Thematic ETF Investing Erodes Returns, Study Says

Buying high meant investors reaped only one-third of the funds’ returns during a five-year period, according to a new Morningstar report.

Reviewed by: Staff
Edited by: Mark Nacinovich

Investors lost out on much of their potential returns from thematic ETFs and mutual funds because of bad timing, according to a new report from Morningstar. 

Thematic funds attracted hype and flows from investors who bought high, the report from Wednesday said.  

Thematic funds averaged a 7.3% annualized total return in the five-year period ended June 30, 2023. Those returns, however, dropped by 4.9 percentage points on an asset-weighted basis, meaning that investors in those funds saw only about one-third of the returns. The average gap for all stock funds was only 0.5% during the same period. 

The report adds to evidence from Morningstar’s previous studies on asset-weighted returns, a series of papers entitled “Mind the Gap.” The authors of the November report, Kenneth Lamont and Matias Möttölä, contend that this shows that fund investors are bad at timing the market. Additional data on thematic funds indicates that the gap was exacerbated by more concentrated or unusual funds. 

“Our findings show that, in aggregate, investor buying and selling habits connected with thematic funds over the last five years have destroyed considerable value,” the report stated.  

Wider ETF ‘Return Gaps’ 

While thematic funds as a whole had substantial return gaps, the gaps weren’t evenly distributed. Traditional mutual funds had significantly smaller return gaps than ETFs did. That was especially true for tech-themed funds where ETFs had a return gap that was five to six points higher than the return gap for mutual funds. That was because thematic ETFs tended to be more concentrated and used as tools for making tactical investing bets.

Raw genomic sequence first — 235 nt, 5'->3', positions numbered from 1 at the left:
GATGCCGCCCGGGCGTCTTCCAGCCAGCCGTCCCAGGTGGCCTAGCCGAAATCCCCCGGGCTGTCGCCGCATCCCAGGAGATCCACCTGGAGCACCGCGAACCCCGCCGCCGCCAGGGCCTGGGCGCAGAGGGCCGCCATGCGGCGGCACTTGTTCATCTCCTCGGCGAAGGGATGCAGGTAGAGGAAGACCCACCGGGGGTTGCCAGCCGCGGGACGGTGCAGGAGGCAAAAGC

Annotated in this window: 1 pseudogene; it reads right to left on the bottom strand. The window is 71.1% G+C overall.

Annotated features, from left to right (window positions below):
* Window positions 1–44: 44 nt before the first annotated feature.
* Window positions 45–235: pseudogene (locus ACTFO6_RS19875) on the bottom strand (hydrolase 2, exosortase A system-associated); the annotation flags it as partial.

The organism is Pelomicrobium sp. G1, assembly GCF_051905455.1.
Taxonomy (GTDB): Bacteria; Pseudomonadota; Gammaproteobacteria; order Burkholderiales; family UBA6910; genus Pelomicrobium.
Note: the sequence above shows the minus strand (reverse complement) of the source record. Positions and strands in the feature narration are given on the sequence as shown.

Different themes also had different-sized returns gaps. The largest were funds centered on the transition from fossil fuels to clean energy. That category of thematic funds had a return gap of 11.9%. For funds that returned an annual average of 14%, the average investor saw a return of just 2.1%.  

iShares' ICLN  

The report cited the iShares Global Clean Energy ETF (ICLN) as an example of how investors lose out. The index it tracks posted an annualized return of 17.6% over the five years studied, but the annualized return for investors who bought the fund was -5.5%, a chasm of over 23 points. 

The report shows that investors poured nearly $6 billion into the fund from November 2020 to January 2021, when Joe Biden was elected president. The inflows in those three months were more than every other month in the period examined combined. That means all those investments didn’t benefit from the rise leading up to that point and experienced the 40% drop over the next few years.  

The report also cited the ARK Innovation ETF (ARKK) as an example of investors buying high on a fund. 

“More volatile funds seem to induce more frequent trading and a tendency to buy high and sell low,” the report stated. “Most investors would achieve better investment outcomes by adopting a more patient buy-and-hold approach.” 

Contact Gabe Alpert at [email protected]. 

Gabe Alpert is a former data reporter at with over seven years’ experience in financial journalism. He also previously contributed reporting and analysis to Barron’s Magazine, Investopedia and other publications.